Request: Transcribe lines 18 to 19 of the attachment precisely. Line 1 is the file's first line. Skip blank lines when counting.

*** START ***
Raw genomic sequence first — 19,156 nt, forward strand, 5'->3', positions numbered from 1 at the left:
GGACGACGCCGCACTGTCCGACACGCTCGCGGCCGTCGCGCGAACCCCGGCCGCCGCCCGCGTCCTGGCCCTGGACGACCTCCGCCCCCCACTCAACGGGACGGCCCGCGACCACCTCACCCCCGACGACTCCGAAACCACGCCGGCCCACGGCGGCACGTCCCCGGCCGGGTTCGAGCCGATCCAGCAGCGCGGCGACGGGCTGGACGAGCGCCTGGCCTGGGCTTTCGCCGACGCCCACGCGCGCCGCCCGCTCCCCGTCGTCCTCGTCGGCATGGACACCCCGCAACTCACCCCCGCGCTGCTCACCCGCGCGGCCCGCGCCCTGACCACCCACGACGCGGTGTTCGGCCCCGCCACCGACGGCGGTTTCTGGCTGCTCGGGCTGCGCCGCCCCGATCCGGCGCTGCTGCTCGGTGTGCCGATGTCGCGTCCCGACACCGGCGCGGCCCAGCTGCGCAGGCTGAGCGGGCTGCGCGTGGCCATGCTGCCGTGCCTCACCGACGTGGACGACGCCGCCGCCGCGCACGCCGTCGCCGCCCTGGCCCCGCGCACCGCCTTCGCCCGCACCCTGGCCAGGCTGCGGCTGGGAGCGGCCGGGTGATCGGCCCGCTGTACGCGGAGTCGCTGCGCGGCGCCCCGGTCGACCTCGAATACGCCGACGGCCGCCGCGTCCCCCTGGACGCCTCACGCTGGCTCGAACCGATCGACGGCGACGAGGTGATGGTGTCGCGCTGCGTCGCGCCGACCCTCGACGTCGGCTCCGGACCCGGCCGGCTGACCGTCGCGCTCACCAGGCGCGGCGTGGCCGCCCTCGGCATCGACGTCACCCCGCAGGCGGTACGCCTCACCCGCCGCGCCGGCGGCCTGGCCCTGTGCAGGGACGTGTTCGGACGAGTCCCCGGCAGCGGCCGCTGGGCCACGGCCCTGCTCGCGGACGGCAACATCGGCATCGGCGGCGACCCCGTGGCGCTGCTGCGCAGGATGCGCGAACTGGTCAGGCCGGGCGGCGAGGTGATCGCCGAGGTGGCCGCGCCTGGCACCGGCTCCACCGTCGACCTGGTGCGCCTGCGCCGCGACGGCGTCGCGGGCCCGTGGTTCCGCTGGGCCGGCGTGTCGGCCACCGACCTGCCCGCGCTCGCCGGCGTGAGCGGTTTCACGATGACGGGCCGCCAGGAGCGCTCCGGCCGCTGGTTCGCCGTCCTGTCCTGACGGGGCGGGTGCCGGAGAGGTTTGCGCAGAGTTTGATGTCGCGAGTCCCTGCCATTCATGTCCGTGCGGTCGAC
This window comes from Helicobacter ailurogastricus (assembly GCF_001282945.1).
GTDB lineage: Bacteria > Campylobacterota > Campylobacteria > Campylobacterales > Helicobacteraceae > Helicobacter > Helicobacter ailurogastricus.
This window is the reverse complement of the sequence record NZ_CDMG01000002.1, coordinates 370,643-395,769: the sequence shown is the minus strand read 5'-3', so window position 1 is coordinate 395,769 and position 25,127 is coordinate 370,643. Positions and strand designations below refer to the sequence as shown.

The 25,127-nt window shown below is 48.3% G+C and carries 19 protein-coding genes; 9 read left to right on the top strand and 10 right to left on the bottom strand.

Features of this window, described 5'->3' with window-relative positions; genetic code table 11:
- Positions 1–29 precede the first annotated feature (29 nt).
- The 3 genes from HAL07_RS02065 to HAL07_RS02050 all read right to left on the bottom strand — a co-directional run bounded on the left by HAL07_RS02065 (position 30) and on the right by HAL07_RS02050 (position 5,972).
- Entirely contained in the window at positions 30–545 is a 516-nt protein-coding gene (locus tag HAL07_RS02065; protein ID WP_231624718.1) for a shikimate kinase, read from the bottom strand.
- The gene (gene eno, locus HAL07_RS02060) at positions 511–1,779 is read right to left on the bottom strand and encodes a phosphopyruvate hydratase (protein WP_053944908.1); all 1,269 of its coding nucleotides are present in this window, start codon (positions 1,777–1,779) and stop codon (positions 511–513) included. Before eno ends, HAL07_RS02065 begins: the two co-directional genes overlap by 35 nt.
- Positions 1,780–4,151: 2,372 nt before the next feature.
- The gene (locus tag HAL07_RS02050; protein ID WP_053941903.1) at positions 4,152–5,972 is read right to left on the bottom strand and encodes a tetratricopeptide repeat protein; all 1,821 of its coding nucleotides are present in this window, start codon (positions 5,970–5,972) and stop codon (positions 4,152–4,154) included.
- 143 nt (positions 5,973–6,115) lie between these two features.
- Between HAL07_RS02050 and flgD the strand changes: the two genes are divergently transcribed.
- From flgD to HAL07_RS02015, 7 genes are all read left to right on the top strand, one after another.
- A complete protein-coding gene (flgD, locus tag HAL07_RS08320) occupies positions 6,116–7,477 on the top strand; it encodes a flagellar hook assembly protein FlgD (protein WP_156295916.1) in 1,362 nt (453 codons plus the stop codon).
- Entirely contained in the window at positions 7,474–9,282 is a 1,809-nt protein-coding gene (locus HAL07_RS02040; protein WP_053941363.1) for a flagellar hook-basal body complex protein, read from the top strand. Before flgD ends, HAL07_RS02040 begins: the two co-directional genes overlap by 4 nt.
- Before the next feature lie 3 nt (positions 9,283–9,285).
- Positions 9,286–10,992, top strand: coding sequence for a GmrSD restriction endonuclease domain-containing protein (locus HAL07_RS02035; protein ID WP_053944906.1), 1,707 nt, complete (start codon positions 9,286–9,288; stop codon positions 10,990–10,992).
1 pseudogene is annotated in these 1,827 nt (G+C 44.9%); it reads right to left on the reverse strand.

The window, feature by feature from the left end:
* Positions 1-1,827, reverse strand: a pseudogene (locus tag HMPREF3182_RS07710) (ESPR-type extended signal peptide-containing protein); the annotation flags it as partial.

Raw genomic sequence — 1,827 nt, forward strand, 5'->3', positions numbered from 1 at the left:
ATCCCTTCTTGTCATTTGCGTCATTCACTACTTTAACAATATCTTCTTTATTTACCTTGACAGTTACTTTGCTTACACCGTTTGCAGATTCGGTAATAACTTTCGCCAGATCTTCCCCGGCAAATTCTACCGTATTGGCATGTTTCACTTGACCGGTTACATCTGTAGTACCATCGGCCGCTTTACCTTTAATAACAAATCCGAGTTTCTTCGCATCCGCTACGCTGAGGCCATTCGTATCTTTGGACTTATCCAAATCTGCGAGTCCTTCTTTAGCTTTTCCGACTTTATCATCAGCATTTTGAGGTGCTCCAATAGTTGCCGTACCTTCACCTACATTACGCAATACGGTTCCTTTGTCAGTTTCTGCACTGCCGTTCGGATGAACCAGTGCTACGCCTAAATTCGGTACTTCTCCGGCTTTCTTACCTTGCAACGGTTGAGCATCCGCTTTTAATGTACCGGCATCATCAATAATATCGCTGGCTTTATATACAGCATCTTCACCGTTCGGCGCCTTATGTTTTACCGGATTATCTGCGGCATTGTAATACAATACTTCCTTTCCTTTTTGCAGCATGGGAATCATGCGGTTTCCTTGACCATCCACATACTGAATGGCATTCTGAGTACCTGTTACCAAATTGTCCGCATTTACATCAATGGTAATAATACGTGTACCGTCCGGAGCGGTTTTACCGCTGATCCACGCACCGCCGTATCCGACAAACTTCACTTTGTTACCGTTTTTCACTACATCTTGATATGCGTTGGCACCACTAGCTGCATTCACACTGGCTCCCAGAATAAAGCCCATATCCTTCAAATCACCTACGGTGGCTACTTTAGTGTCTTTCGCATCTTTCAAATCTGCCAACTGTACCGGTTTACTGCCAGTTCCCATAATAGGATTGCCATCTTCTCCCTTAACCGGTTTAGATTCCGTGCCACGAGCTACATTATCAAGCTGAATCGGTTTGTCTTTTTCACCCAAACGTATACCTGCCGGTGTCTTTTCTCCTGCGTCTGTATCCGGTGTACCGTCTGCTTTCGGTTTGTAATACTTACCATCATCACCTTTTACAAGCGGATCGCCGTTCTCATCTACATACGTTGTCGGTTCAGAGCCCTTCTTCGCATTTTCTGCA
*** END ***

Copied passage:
- Entirely contained in the window at positions 7,474–9,282 is a 1,809-nt protein-coding gene (locus HAL07_RS02040; protein WP_053941363.1) for a flagellar hook-basal body complex protein, read from the top strand. Before flgD ends, HAL07_RS02040 begins: the two co-directional genes overlap by 4 nt.
- Before the next feature lie 3 nt (positions 9,283–9,285).